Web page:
The Personal Hotspot function is very easy: go into Settings -> Personal Hotspot, set up a password and turn the function ON. The IPhone becomes a WiFi hotspot, with the name of the phone as the identifier (displayed in the settings). You can now connect three devices via WiFi to use the IPhone’s internet connection or to each other. I have tried this sucessfully with my laptop and IPad. I was also able to provide the participants in a meeting online access.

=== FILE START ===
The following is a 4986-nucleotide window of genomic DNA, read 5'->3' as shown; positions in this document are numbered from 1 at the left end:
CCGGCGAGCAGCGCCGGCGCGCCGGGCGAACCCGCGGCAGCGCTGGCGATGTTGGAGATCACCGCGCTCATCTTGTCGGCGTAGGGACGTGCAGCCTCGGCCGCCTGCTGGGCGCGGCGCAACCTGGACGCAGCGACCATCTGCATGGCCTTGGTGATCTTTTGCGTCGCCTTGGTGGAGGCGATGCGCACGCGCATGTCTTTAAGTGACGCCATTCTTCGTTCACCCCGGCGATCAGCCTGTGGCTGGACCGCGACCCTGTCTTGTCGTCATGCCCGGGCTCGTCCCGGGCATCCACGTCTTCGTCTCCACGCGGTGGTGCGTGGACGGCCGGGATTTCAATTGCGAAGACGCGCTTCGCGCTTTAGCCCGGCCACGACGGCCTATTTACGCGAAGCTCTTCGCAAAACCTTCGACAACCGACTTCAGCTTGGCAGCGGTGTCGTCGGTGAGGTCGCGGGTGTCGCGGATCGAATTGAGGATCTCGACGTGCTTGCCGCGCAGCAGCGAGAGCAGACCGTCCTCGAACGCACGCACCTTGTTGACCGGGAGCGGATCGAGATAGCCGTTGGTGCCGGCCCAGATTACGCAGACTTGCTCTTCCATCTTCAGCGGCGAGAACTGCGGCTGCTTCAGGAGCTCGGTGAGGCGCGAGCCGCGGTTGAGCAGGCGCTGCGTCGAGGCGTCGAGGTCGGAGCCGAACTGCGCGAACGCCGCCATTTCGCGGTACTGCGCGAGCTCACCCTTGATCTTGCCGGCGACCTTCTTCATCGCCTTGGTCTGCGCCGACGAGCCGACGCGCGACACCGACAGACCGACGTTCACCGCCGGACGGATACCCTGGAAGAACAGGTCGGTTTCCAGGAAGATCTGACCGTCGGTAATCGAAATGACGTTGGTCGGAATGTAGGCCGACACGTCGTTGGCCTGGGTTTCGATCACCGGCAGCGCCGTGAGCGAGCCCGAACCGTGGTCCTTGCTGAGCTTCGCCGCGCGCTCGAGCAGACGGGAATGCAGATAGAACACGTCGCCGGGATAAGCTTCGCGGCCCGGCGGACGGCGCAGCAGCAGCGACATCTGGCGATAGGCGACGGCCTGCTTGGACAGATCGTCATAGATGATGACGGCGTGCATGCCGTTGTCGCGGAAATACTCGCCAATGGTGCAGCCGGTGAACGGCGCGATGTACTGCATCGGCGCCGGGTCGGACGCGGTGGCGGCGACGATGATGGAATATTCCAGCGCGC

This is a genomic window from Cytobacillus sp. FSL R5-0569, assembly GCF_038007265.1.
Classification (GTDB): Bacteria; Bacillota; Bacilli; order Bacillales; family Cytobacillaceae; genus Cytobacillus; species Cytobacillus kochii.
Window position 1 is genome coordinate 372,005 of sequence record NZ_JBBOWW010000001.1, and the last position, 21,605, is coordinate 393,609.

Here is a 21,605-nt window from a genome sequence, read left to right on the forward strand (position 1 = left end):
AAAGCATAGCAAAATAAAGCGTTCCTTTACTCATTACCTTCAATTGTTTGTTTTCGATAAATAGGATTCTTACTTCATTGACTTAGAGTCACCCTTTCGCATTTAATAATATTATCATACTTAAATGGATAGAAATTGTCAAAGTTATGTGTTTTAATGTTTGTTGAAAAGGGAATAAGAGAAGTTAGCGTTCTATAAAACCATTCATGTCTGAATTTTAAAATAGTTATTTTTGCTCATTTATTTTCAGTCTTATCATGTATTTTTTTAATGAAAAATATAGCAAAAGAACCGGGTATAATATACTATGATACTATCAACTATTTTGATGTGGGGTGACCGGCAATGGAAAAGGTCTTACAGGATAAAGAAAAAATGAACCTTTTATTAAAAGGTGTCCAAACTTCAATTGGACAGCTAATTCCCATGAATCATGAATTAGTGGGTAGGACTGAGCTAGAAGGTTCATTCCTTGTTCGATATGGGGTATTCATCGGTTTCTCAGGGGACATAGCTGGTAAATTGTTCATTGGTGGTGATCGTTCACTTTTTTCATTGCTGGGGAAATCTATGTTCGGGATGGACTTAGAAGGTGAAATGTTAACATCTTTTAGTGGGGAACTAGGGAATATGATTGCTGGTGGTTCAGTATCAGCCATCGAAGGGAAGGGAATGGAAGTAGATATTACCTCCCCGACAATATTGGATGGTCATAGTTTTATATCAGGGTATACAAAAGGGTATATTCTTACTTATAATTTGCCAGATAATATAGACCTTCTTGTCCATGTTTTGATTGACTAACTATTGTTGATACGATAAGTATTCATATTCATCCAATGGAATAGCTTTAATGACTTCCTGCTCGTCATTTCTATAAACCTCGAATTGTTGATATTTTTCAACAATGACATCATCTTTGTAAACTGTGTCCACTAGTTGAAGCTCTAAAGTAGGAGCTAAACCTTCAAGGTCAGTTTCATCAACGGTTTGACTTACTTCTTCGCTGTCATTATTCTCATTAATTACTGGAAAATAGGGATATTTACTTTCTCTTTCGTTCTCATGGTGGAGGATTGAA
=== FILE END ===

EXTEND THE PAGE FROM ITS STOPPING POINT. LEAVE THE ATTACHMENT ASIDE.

Hotspot OnThe Personal Hotspot feature is a life saver when no other connection is available. It is also an option to save on access fees for your gadgets and reduce the number of online plans you may have. It is obviously no replacement for WiFi at home or in the office and it does drain the battery of the phone very quickly, but it does the job. Luckily the telephone companies in Australia don’t charge any additional fees for tethering or the hotspot feature, AT&T in the US does and several companies in Europe also increase fees to make this feature available.

Filmink – an IPad Magazine done right


Filmink has launched its new IPad magazine and it shows the possibilities of publishing to tablets.

Horizontal Navigation